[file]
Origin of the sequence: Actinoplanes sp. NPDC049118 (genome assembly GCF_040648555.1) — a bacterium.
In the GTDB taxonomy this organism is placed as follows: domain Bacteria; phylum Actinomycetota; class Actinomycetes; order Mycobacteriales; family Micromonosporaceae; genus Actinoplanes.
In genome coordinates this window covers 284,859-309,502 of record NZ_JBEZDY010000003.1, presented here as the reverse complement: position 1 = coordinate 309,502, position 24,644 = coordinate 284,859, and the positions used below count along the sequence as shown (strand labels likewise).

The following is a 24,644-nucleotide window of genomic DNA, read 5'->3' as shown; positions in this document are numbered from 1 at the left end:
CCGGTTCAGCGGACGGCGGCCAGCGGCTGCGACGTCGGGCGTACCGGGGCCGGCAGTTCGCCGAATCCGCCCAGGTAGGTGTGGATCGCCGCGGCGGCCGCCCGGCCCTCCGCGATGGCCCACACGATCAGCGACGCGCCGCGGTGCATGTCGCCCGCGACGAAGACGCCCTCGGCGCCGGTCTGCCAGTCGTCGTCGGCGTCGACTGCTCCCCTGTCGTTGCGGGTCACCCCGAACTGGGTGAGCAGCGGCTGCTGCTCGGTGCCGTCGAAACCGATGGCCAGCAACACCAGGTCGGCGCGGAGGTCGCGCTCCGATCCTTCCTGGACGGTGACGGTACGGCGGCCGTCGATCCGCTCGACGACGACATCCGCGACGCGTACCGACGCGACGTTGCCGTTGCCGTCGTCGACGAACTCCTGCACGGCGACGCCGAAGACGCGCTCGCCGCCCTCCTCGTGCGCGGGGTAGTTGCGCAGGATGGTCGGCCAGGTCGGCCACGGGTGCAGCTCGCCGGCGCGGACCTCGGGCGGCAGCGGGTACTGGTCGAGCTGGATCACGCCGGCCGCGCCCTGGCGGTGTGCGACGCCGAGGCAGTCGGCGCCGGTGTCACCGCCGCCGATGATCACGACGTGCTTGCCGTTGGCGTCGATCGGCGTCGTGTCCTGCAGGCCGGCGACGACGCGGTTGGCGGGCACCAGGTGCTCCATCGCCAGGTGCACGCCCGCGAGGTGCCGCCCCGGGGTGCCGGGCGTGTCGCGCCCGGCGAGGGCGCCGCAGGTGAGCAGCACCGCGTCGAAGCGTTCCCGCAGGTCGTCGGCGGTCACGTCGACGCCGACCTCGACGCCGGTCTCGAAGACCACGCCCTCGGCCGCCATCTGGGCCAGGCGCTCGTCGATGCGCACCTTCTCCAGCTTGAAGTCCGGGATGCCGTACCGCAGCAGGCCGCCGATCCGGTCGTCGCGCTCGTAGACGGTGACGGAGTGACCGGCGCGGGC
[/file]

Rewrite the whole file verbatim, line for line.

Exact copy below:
Origin of the sequence: Actinoplanes sp. NPDC049118 (genome assembly GCF_040648555.1) — a bacterium.
In the GTDB taxonomy this organism is placed as follows: domain Bacteria; phylum Actinomycetota; class Actinomycetes; order Mycobacteriales; family Micromonosporaceae; genus Actinoplanes.
In genome coordinates this window covers 284,859-309,502 of record NZ_JBEZDY010000003.1, presented here as the reverse complement: position 1 = coordinate 309,502, position 24,644 = coordinate 284,859, and the positions used below count along the sequence as shown (strand labels likewise).

The following is a 24,644-nucleotide window of genomic DNA, read 5'->3' as shown; positions in this document are numbered from 1 at the left end:
CCGGTTCAGCGGACGGCGGCCAGCGGCTGCGACGTCGGGCGTACCGGGGCCGGCAGTTCGCCGAATCCGCCCAGGTAGGTGTGGATCGCCGCGGCGGCCGCCCGGCCCTCCGCGATGGCCCACACGATCAGCGACGCGCCGCGGTGCATGTCGCCCGCGACGAAGACGCCCTCGGCGCCGGTCTGCCAGTCGTCGTCGGCGTCGACTGCTCCCCTGTCGTTGCGGGTCACCCCGAACTGGGTGAGCAGCGGCTGCTGCTCGGTGCCGTCGAAACCGATGGCCAGCAACACCAGGTCGGCGCGGAGGTCGCGCTCCGATCCTTCCTGGACGGTGACGGTACGGCGGCCGTCGATCCGCTCGACGACGACATCCGCGACGCGTACCGACGCGACGTTGCCGTTGCCGTCGTCGACGAACTCCTGCACGGCGACGCCGAAGACGCGCTCGCCGCCCTCCTCGTGCGCGGGGTAGTTGCGCAGGATGGTCGGCCAGGTCGGCCACGGGTGCAGCTCGCCGGCGCGGACCTCGGGCGGCAGCGGGTACTGGTCGAGCTGGATCACGCCGGCCGCGCCCTGGCGGTGTGCGACGCCGAGGCAGTCGGCGCCGGTGTCACCGCCGCCGATGATCACGACGTGCTTGCCGTTGGCGTCGATCGGCGTCGTGTCCTGCAGGCCGGCGACGACGCGGTTGGCGGGCACCAGGTGCTCCATCGCCAGGTGCACGCCCGCGAGGTGCCGCCCCGGGGTGCCGGGCGTGTCGCGCCCGGCGAGGGCGCCGCAGGTGAGCAGCACCGCGTCGAAGCGTTCCCGCAGGTCGTCGGCGGTCACGTCGACGCCGACCTCGACGCCGGTCTCGAAGACCACGCCCTCGGCCGCCATCTGGGCCAGGCGCTCGTCGATGCGCACCTTCTCCAGCTTGAAGTCCGGGATGCCGTACCGCAGCAGGCCGCCGATCCGGTCGTCGCGCTCGTAGACGGTGACGGAGTGACCGGCGCGGGC